Spare the Rod

We used to spank.  We were both spanked as kids and we turned out okay.  We read parenting books that laid out the benefits of spanking and we felt fine with it.  Teach the kid who is in charge.

When we were in the home-study process during our first adoption, we were asked if we spanked.  “Yes, we do.” 

“You know you can’t spank your adopted child, right?”

“Really?  Okay.” 

Check box that says we won’t spank, even in our minds, we still thought ‘Yeah, whatever.  We’re the parents.  We know what’s best.’

We still spanked; Sam mostly, but Kate a few times.  I felt moderately guilty about it, but what options did we have?  We have to show them who’s boss!  We can’t let them run the show.  Time outs didn’t work, at ALL!

Then when Sam was in kindergarten, his behavior started getting worse.  Just more testing and pushing limits.  I was having to “show him who was boss” much more often, and it really didn’t seem to be working.

Not only did I feel guilty about spanking now, it wasn’t even working anymore!

I sat him down one day for a chat.  I told him that I needed his help.  I said, “Sam, Mommy is a little worried.  I really want to be a good mom, and help you to learn to obey and be respectful, but I need some help.  I don’t like to spank you, and I know you don’t like to be spanked.  Time by yourself doesn’t seem to teach you anything when you’ve been disobedient.  Do you have any ideas for me?  Something that might help you learn to obey Mommy and Daddy?”

Why yes, yes he did!

In his kindergarten class they had a color chart.  There were five colors and everyone had a clothespin with their name on it.  Everyday they started on Green.  They could move up to Blue or even Purple (the highest), or down to Yellow or Red (the lowest).  On Friday if they were on Purple, they got a “Friday Prize.”  If they were on Red, “Parent Contact.”  Dum-da-dum…

Sam said he liked working hard to get to Purple at school and he’d like to try that at home too.  I thought this was worth a try, so I told both kids to go grab some construction paper and clothespins and make their own chart. 

Y’all they are in the 4th Grade now and we are still using those charts.

Here is an example of how it works in our house.  You start Sunday on Green.  Monday you are really kind helping your sibling with homework, you move up to Blue.  Tuesday you complain when Mom asks you to unload the dishwasher, back down to Green.  (By the way, I’m not going to get on to him, I calmly walk over to the clip and move it down.)  Wednesday you put your laundry away without being asked—wow, Blue!  Thursday you gave a sibling a compliment so you could move up to Purple, right in time for Friday Prize… well played, son!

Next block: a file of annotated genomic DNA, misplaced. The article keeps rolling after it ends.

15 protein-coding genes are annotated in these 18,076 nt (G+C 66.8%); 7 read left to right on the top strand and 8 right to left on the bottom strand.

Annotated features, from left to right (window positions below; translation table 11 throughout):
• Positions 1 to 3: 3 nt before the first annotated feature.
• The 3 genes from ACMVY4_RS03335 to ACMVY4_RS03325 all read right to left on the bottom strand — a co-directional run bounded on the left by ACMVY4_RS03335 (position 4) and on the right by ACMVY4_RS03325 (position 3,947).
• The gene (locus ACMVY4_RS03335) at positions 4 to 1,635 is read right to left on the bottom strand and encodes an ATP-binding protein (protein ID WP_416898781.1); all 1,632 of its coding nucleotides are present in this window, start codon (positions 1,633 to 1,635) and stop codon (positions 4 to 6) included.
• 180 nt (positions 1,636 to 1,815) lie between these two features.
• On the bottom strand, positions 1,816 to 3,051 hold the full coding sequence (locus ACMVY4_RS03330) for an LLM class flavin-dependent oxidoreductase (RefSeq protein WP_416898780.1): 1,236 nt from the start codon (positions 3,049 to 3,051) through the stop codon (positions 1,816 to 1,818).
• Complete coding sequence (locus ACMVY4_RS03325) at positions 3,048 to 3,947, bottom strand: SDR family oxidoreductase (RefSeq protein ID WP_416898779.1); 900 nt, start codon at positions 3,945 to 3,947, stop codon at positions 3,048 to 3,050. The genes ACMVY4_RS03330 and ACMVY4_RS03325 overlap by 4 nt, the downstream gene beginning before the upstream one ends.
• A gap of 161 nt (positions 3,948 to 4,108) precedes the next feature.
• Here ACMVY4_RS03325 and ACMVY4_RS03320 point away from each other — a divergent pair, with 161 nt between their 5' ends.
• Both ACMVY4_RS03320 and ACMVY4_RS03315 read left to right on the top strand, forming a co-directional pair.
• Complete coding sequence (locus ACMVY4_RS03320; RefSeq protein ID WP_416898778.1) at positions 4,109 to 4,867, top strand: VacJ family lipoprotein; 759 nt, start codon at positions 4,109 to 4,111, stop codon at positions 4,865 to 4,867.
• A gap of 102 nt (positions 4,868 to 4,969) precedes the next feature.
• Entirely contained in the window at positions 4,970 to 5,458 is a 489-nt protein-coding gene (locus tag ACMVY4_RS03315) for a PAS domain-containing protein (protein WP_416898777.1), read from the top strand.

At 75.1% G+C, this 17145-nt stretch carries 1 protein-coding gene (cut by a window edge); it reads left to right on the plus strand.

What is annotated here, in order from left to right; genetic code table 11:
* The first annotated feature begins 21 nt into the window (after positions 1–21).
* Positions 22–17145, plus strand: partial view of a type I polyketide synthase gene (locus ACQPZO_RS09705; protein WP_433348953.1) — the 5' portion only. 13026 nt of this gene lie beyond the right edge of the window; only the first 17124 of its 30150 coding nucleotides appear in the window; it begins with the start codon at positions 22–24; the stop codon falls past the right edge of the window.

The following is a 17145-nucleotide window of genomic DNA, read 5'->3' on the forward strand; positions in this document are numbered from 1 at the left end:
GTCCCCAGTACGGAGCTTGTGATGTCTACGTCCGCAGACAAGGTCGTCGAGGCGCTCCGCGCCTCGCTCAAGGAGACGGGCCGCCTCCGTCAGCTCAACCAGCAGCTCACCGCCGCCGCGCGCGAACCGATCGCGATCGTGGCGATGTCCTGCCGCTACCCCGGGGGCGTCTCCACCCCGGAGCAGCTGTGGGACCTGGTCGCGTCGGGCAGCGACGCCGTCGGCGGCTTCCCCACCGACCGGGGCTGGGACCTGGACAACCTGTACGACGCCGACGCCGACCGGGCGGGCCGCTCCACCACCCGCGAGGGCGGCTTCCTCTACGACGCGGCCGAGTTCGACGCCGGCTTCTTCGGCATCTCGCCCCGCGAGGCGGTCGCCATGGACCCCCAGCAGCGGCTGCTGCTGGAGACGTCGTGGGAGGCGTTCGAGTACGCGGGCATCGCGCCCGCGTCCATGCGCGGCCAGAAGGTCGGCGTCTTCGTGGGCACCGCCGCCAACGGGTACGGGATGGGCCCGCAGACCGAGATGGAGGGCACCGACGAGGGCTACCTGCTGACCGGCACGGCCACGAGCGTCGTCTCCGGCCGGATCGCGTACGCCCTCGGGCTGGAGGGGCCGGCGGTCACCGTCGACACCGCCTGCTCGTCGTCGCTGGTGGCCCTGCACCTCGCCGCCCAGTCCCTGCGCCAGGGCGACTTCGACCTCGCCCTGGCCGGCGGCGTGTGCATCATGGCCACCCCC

Friday Prizes are anything from a pack of gum to a new t-shirt.  It depends on if there is anything they already need that I can disguise as a prize or just a little treat that is not something they would get everyday.

If you’re on Red, which is pretty rare these days, no screens and no play-dates until you get off.  And in our house, it’s pretty easy to get off of Red.  You can do extra chores, be really kind, humble and super apologetic, I’ll let you move back to Yellow (which is kind of like parole).

I have had people criticize me for doing this for a few reasons.  One, they’re not “paying” for their crime.  ‘What?  They can just get off because they apologized?’  Yep.  ‘What if they’ve been awful all week, and then turn it around Thursday night just to get Friday prize?’  Yep. 

Well, when I sin and I tell Jesus I’m sorry and ask His forgiveness, does He give it?  He does, immediately.

What if I ran from Jesus my whole life and then got to the end of my life and repented and asked Him to let me into heaven, would He?  Yep.

That is an extreme example of course, but it is the grace and mercy that reflects His love and character.  I want to be like that.  I want to be full of that and teach my children to be gracious and to show mercy to others.

They will learn plenty of lessons from the natural consequences of their foolishness and sometimes it is my job to point it out. 

“Do you know why your sister won’t play with you right now?  I think it is because you were unkind and hurt her feelings.  I bet if you go apologize, she’ll forgive you and y’all can get back to playing.”

Oh, your shoes are wet?  Yuck.  Well next time, bring them inside when Mom calls you for dinner and don’t leave them by the trampoline over night…  Have a good day at school!

You “forgot” to put the permission slip in your back pack after Dad told you three times, guess you’ll miss out on the Science Fair.  Sorry, bud.

Now that I know more about the fear that indwells in kids from hard places, I am a bit horrified that we spanked Kate at all, but at the time it seemed like that was the only option that we had.  I’m glad that we found a new tool after all.

It is not a perfect system, but it has worked well for us in our home.  They are learning from it and they know who is in charge after all.  When I’ve mentioned to the kids that they will eventually outgrow it and we’ll have to come up with something else, they have protested.  So I guess that says something!